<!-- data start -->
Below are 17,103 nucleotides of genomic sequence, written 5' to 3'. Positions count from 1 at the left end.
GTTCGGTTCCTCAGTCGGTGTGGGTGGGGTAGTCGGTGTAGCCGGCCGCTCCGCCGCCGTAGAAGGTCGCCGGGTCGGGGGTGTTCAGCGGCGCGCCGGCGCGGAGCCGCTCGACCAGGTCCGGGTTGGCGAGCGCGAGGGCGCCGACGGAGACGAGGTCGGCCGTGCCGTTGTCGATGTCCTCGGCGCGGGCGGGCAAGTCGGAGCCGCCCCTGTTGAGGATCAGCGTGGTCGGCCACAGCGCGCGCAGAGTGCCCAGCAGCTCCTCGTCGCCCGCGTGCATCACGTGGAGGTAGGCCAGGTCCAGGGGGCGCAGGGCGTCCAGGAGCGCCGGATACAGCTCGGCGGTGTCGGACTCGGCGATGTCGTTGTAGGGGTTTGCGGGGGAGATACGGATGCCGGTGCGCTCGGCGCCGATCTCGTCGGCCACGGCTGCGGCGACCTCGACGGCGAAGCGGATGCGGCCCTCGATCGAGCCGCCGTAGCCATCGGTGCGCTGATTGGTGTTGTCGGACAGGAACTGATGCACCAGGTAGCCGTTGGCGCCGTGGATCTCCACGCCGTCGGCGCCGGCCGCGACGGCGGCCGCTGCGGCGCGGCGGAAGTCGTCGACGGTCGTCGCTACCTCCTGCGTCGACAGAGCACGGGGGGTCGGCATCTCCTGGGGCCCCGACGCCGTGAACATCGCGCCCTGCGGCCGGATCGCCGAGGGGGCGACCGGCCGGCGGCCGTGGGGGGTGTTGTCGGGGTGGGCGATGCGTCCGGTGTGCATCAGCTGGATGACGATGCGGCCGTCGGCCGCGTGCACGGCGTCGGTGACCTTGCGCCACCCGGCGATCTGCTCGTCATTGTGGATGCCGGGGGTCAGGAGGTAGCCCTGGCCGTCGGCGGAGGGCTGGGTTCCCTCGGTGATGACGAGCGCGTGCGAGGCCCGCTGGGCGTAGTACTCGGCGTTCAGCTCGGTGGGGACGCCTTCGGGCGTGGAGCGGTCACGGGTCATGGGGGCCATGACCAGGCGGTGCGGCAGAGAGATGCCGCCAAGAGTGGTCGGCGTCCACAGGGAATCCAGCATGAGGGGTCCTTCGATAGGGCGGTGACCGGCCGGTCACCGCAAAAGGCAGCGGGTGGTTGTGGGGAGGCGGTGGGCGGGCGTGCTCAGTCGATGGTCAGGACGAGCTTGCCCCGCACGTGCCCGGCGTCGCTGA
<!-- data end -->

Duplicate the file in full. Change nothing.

Below are 17,103 nucleotides of genomic sequence, written 5' to 3'. Positions count from 1 at the left end.
GTTCGGTTCCTCAGTCGGTGTGGGTGGGGTAGTCGGTGTAGCCGGCCGCTCCGCCGCCGTAGAAGGTCGCCGGGTCGGGGGTGTTCAGCGGCGCGCCGGCGCGGAGCCGCTCGACCAGGTCCGGGTTGGCGAGCGCGAGGGCGCCGACGGAGACGAGGTCGGCCGTGCCGTTGTCGATGTCCTCGGCGCGGGCGGGCAAGTCGGAGCCGCCCCTGTTGAGGATCAGCGTGGTCGGCCACAGCGCGCGCAGAGTGCCCAGCAGCTCCTCGTCGCCCGCGTGCATCACGTGGAGGTAGGCCAGGTCCAGGGGGCGCAGGGCGTCCAGGAGCGCCGGATACAGCTCGGCGGTGTCGGACTCGGCGATGTCGTTGTAGGGGTTTGCGGGGGAGATACGGATGCCGGTGCGCTCGGCGCCGATCTCGTCGGCCACGGCTGCGGCGACCTCGACGGCGAAGCGGATGCGGCCCTCGATCGAGCCGCCGTAGCCATCGGTGCGCTGATTGGTGTTGTCGGACAGGAACTGATGCACCAGGTAGCCGTTGGCGCCGTGGATCTCCACGCCGTCGGCGCCGGCCGCGACGGCGGCCGCTGCGGCGCGGCGGAAGTCGTCGACGGTCGTCGCTACCTCCTGCGTCGACAGAGCACGGGGGGTCGGCATCTCCTGGGGCCCCGACGCCGTGAACATCGCGCCCTGCGGCCGGATCGCCGAGGGGGCGACCGGCCGGCGGCCGTGGGGGGTGTTGTCGGGGTGGGCGATGCGTCCGGTGTGCATCAGCTGGATGACGATGCGGCCGTCGGCCGCGTGCACGGCGTCGGTGACCTTGCGCCACCCGGCGATCTGCTCGTCATTGTGGATGCCGGGGGTCAGGAGGTAGCCCTGGCCGTCGGCGGAGGGCTGGGTTCCCTCGGTGATGACGAGCGCGTGCGAGGCCCGCTGGGCGTAGTACTCGGCGTTCAGCTCGGTGGGGACGCCTTCGGGCGTGGAGCGGTCACGGGTCATGGGGGCCATGACCAGGCGGTGCGGCAGAGAGATGCCGCCAAGAGTGGTCGGCGTCCACAGGGAATCCAGCATGAGGGGTCCTTCGATAGGGCGGTGACCGGCCGGTCACCGCAAAAGGCAGCGGGTGGTTGTGGGGAGGCGGTGGGCGGGCGTGCTCAGTCGATGGTCAGGACGAGCTTGCCCCGCACGTGCCCGGCGTCGCTGA